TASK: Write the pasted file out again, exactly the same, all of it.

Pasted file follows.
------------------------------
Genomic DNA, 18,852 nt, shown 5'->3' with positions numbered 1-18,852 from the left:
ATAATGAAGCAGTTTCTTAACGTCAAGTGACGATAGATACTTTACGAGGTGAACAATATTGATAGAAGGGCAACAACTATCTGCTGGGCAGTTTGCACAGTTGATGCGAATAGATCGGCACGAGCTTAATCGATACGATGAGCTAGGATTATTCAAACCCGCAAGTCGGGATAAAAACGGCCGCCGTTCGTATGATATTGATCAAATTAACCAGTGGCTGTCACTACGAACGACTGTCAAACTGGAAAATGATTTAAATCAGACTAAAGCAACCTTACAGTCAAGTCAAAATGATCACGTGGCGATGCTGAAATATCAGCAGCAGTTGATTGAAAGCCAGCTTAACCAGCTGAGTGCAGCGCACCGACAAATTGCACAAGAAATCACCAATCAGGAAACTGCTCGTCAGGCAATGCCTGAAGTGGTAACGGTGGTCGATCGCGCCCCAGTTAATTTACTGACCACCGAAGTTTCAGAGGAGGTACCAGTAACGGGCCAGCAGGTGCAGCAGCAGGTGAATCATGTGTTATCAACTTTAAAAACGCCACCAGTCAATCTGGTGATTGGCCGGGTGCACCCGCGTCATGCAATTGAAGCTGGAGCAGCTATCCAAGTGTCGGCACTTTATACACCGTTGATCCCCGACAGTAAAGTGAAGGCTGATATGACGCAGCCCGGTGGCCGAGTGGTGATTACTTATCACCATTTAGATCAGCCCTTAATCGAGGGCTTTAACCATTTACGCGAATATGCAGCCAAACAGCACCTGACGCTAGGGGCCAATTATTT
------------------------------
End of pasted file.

Genomic DNA, 18,852 nt, shown 5'->3' with positions numbered 1-18,852 from the left:
ATAATGAAGCAGTTTCTTAACGTCAAGTGACGATAGATACTTTACGAGGTGAACAATATTGATAGAAGGGCAACAACTATCTGCTGGGCAGTTTGCACAGTTGATGCGAATAGATCGGCACGAGCTTAATCGATACGATGAGCTAGGATTATTCAAACCCGCAAGTCGGGATAAAAACGGCCGCCGTTCGTATGATATTGATCAAATTAACCAGTGGCTGTCACTACGAACGACTGTCAAACTGGAAAATGATTTAAATCAGACTAAAGCAACCTTACAGTCAAGTCAAAATGATCACGTGGCGATGCTGAAATATCAGCAGCAGTTGATTGAAAGCCAGCTTAACCAGCTGAGTGCAGCGCACCGACAAATTGCACAAGAAATCACCAATCAGGAAACTGCTCGTCAGGCAATGCCTGAAGTGGTAACGGTGGTCGATCGCGCCCCAGTTAATTTACTGACCACCGAAGTTTCAGAGGAGGTACCAGTAACGGGCCAGCAGGTGCAGCAGCAGGTGAATCATGTGTTATCAACTTTAAAAACGCCACCAGTCAATCTGGTGATTGGCCGGGTGCACCCGCGTCATGCAATTGAAGCTGGAGCAGCTATCCAAGTGTCGGCACTTTATACACCGTTGATCCCCGACAGTAAAGTGAAGGCTGATATGACGCAGCCCGGTGGCCGAGTGGTGATTACTTATCACCATTTAGATCAGCCCTTAATCGAGGGCTTTAACCATTTACGCGAATATGCAGCCAAACAGCACCTGACGCTAGGGGCCAATTATTT